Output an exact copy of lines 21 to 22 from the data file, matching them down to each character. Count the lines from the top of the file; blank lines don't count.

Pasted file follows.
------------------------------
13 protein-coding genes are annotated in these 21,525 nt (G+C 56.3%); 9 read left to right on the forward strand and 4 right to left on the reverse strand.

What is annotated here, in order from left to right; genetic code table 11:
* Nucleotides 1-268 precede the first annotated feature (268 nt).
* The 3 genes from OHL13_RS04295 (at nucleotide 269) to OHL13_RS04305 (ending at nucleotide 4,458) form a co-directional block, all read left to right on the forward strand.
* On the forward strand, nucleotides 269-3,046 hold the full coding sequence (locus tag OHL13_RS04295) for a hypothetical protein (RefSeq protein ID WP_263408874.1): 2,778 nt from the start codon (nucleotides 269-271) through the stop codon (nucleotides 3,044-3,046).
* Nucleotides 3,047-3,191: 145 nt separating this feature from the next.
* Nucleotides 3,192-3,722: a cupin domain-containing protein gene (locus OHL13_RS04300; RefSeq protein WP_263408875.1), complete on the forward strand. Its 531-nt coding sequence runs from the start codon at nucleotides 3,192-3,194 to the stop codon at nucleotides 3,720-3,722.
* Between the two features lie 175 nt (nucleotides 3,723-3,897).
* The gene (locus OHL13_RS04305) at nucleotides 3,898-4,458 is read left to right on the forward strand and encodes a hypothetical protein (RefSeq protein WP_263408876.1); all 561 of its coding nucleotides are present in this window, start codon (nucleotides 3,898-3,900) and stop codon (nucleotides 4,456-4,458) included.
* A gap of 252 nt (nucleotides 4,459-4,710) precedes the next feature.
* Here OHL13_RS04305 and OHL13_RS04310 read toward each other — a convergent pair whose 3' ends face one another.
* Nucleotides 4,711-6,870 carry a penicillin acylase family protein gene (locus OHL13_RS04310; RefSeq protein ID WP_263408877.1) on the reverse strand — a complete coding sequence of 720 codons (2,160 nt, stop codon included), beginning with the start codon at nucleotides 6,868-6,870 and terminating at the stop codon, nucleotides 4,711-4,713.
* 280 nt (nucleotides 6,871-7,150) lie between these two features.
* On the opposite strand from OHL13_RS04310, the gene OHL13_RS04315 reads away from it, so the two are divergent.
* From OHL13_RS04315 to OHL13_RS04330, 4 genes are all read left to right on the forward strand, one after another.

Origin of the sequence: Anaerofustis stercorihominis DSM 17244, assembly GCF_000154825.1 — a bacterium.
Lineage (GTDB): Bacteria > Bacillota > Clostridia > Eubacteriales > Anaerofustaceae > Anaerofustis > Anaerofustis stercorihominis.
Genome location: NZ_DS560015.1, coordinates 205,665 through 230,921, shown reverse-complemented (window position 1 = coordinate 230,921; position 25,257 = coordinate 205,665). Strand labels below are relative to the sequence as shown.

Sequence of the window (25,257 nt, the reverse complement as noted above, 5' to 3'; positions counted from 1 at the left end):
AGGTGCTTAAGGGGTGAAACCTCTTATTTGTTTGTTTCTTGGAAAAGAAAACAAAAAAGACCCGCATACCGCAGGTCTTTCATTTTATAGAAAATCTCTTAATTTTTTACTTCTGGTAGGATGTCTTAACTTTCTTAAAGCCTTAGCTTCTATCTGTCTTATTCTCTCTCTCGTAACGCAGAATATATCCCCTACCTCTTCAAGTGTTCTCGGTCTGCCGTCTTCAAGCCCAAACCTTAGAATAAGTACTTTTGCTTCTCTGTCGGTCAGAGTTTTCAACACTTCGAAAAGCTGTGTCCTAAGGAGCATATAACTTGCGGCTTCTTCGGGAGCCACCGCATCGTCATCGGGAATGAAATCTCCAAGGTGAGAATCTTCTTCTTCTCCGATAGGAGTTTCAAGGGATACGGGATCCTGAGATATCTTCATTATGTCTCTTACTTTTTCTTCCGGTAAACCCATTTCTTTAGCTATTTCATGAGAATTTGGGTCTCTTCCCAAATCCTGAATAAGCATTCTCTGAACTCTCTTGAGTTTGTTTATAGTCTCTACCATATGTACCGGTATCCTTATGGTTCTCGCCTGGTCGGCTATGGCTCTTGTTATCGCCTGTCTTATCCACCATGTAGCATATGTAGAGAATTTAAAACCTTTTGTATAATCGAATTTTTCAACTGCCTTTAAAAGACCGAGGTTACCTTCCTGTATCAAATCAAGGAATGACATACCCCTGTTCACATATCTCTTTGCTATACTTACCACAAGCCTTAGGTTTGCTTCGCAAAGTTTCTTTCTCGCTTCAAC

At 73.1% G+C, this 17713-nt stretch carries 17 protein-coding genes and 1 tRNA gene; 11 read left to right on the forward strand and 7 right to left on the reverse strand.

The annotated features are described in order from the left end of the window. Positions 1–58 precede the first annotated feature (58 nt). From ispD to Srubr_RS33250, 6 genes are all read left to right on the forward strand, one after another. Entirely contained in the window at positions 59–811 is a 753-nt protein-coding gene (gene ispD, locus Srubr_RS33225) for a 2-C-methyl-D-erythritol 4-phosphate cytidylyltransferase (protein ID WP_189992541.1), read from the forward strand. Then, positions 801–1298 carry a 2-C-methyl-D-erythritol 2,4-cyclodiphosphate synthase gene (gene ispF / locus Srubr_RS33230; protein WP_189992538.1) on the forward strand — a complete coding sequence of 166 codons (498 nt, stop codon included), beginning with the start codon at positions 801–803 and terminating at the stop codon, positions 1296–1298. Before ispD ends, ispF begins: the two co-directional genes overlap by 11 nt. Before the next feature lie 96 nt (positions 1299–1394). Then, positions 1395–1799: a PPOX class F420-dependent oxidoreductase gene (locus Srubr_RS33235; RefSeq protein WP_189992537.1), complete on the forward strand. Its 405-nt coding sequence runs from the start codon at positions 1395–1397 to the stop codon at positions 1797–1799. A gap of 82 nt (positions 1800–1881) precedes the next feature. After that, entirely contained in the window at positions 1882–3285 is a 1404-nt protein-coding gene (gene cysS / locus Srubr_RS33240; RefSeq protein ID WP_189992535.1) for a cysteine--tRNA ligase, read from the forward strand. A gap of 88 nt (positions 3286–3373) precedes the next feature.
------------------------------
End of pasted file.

At 73.1% G+C, this 17713-nt stretch carries 17 protein-coding genes and 1 tRNA gene; 11 read left to right on the forward strand and 7 right to left on the reverse strand.

The annotated features are described in order from the left end of the window. Positions 1–58 precede the first annotated feature (58 nt). From ispD to Srubr_RS33250, 6 genes are all read left to right on the forward strand, one after another. Entirely contained in the window at positions 59–811 is a 753-nt protein-coding gene (gene ispD, locus Srubr_RS33225) for a 2-C-methyl-D-erythritol 4-phosphate cytidylyltransferase (protein ID WP_189992541.1), read from the forward strand. Then, positions 801–1298 carry a 2-C-methyl-D-erythritol 2,4-cyclodiphosphate synthase gene (gene ispF / locus Srubr_RS33230; protein WP_189992538.1) on the forward strand — a complete coding sequence of 166 codons (498 nt, stop codon included), beginning with the start codon at positions 801–803 and terminating at the stop codon, positions 1296–1298. Before ispD ends, ispF begins: the two co-directional genes overlap by 11 nt. Before the next feature lie 96 nt (positions 1299–1394). Then, positions 1395–1799: a PPOX class F420-dependent oxidoreductase gene (locus Srubr_RS33235; RefSeq protein WP_189992537.1), complete on the forward strand. Its 405-nt coding sequence runs from the start codon at positions 1395–1397 to the stop codon at positions 1797–1799. A gap of 82 nt (positions 1800–1881) precedes the next feature. After that, entirely contained in the window at positions 1882–3285 is a 1404-nt protein-coding gene (gene cysS / locus Srubr_RS33240; RefSeq protein ID WP_189992535.1) for a cysteine--tRNA ligase, read from the forward strand. A gap of 88 nt (positions 3286–3373) precedes the next feature.